U.S. Bankruptcy Judge Steven Rhodes ruled Tuesday that the city of Detroit is eligible for bankruptcy after a long court battle between city appointed 'emergency manager' Kevyn Orr and union and labor activists who say the decision paves the way for workers' pensions to be cut.
Rhodes ruled that Detroit is insolvent, a legal criteria for bankruptcy, meaning it can cut public pensions for the bankruptcy filing.
Critics say the city bankruptcy filing, the first of its kind, is an attack on pensions and future livelihoods for workers in the city of Detroit and across Michigan.
As the Detroit Free Press reports:
The plan is expected to include controversial cuts to unsecured creditors and asset sales, including a potential spinoff of the water and sewer department and the possible sale of Detroit Institute of Arts property.
The ruling comes after an exhaustive nine-day bankruptcy eligibility trial that concluded Nov. 8. During that trial, Rhodes gave unions and retiree groups an opportunity make their argument that the city’s bankruptcy case should be rejected.
Major creditors objecting to the bankruptcy included AFSCME, the UAW, Detroit’s two pension funds, the city’s public safety unions, retiree associations and a committee created to officially represent retirees during the bankruptcy.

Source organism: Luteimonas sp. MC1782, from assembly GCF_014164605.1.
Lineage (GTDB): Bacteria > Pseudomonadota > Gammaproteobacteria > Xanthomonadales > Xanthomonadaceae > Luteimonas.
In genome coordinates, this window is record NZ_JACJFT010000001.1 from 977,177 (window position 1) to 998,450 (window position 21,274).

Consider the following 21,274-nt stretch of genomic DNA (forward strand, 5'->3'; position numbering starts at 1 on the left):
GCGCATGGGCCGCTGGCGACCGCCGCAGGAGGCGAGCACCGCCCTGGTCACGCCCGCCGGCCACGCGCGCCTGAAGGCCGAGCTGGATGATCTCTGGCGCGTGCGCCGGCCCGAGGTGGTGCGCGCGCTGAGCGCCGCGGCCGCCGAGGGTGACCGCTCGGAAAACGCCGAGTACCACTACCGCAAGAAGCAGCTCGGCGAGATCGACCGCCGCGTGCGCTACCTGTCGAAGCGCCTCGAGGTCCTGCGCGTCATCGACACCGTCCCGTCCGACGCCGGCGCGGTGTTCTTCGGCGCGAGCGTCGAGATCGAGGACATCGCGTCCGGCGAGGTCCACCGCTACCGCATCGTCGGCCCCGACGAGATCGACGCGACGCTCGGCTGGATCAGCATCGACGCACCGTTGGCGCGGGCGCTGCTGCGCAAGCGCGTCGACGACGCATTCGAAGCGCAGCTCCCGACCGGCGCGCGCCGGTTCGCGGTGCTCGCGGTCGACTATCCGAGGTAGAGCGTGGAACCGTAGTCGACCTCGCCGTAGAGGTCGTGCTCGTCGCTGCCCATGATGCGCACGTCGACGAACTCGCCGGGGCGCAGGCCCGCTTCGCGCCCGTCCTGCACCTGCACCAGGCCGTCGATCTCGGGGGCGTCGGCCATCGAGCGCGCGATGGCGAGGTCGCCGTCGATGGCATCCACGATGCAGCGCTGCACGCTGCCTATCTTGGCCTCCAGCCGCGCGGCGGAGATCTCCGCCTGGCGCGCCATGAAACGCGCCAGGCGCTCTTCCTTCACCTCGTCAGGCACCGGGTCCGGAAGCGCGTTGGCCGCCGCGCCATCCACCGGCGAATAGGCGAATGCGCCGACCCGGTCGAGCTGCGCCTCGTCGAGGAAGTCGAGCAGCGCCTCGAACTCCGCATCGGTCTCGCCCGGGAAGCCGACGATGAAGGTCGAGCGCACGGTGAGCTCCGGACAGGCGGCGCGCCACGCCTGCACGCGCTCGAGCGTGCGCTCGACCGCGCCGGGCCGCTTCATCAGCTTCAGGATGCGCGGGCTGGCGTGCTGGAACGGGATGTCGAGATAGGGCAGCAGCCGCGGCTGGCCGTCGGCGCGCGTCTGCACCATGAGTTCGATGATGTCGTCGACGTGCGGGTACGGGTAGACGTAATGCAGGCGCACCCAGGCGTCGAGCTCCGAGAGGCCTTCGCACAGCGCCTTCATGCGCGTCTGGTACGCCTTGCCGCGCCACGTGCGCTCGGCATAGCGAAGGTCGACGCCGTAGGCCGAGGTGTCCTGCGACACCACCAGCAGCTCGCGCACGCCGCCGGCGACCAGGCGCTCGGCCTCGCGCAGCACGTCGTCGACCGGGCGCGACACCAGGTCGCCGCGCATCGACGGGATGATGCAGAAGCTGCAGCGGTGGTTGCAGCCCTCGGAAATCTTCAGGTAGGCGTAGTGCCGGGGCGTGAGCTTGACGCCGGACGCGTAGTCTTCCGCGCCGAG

Unions and retirees argued that Detroit emergency manager Kevyn Orr conducted no substantive negotiations with creditors and argued the city fell short of its duty to conduct “good faith” negotiations before filing for bankruptcy. No financial creditors objected to the filing.
In an earlier ruling a state judge said Detroit’s bankruptcy filing was in violation of the state’s constitution—which bans any action that proposes to cut the pension benefits of public employees.
As one critic said on the Detroit Free Press live coverage blog: "This is only the start of a nationwide city bankruptcy. There are many other cities across this country looking at Detroit and now that they see they can legally get pension relief I would expect other cities like Chicago, Washington, Honolulu, New Jersey all to look at bankruptcy as an option."
And Michigan Live reports:
The vulnerability of pensions for some 20,000 Detroit retirees and about 9,700 current employees has been at the heart of opposition to the bankruptcy. [...]
"Pensioners sit on the brink of being flung into poverty," said National Action Network leader Rev. Charles Williams.
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